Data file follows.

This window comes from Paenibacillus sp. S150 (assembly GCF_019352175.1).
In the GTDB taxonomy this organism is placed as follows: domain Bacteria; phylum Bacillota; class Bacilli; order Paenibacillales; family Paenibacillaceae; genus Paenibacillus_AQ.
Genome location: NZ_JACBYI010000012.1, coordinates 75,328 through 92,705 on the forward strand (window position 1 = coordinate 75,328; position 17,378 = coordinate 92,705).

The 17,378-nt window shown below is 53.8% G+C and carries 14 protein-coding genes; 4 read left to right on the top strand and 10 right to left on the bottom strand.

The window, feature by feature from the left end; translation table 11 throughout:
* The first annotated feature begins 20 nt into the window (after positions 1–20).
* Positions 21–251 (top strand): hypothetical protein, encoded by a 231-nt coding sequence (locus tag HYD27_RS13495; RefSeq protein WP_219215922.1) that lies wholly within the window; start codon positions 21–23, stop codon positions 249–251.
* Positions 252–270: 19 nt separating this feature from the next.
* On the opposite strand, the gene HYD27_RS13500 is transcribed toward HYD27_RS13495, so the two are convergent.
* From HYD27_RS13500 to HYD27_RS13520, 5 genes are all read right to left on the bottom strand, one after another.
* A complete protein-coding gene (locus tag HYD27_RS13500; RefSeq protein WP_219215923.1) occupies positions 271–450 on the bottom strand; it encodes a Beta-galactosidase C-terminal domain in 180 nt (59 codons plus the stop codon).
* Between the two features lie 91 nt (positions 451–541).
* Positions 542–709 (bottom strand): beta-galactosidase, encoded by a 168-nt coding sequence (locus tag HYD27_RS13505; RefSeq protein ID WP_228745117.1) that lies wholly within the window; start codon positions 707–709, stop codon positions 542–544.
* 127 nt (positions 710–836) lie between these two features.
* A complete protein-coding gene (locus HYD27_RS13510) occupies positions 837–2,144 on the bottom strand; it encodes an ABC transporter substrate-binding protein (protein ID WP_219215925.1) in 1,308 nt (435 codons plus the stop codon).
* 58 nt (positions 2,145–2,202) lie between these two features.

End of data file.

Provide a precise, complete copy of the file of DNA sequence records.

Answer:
This window comes from Paenibacillus sp. S150 (assembly GCF_019352175.1).
In the GTDB taxonomy this organism is placed as follows: domain Bacteria; phylum Bacillota; class Bacilli; order Paenibacillales; family Paenibacillaceae; genus Paenibacillus_AQ.
Genome location: NZ_JACBYI010000012.1, coordinates 75,328 through 92,705 on the forward strand (window position 1 = coordinate 75,328; position 17,378 = coordinate 92,705).

The 17,378-nt window shown below is 53.8% G+C and carries 14 protein-coding genes; 4 read left to right on the top strand and 10 right to left on the bottom strand.

The window, feature by feature from the left end; translation table 11 throughout:
* The first annotated feature begins 20 nt into the window (after positions 1–20).
* Positions 21–251 (top strand): hypothetical protein, encoded by a 231-nt coding sequence (locus tag HYD27_RS13495; RefSeq protein WP_219215922.1) that lies wholly within the window; start codon positions 21–23, stop codon positions 249–251.
* Positions 252–270: 19 nt separating this feature from the next.
* On the opposite strand, the gene HYD27_RS13500 is transcribed toward HYD27_RS13495, so the two are convergent.
* From HYD27_RS13500 to HYD27_RS13520, 5 genes are all read right to left on the bottom strand, one after another.
* A complete protein-coding gene (locus tag HYD27_RS13500; RefSeq protein WP_219215923.1) occupies positions 271–450 on the bottom strand; it encodes a Beta-galactosidase C-terminal domain in 180 nt (59 codons plus the stop codon).
* Between the two features lie 91 nt (positions 451–541).
* Positions 542–709 (bottom strand): beta-galactosidase, encoded by a 168-nt coding sequence (locus tag HYD27_RS13505; RefSeq protein ID WP_228745117.1) that lies wholly within the window; start codon positions 707–709, stop codon positions 542–544.
* 127 nt (positions 710–836) lie between these two features.
* A complete protein-coding gene (locus HYD27_RS13510) occupies positions 837–2,144 on the bottom strand; it encodes an ABC transporter substrate-binding protein (protein ID WP_219215925.1) in 1,308 nt (435 codons plus the stop codon).
* 58 nt (positions 2,145–2,202) lie between these two features.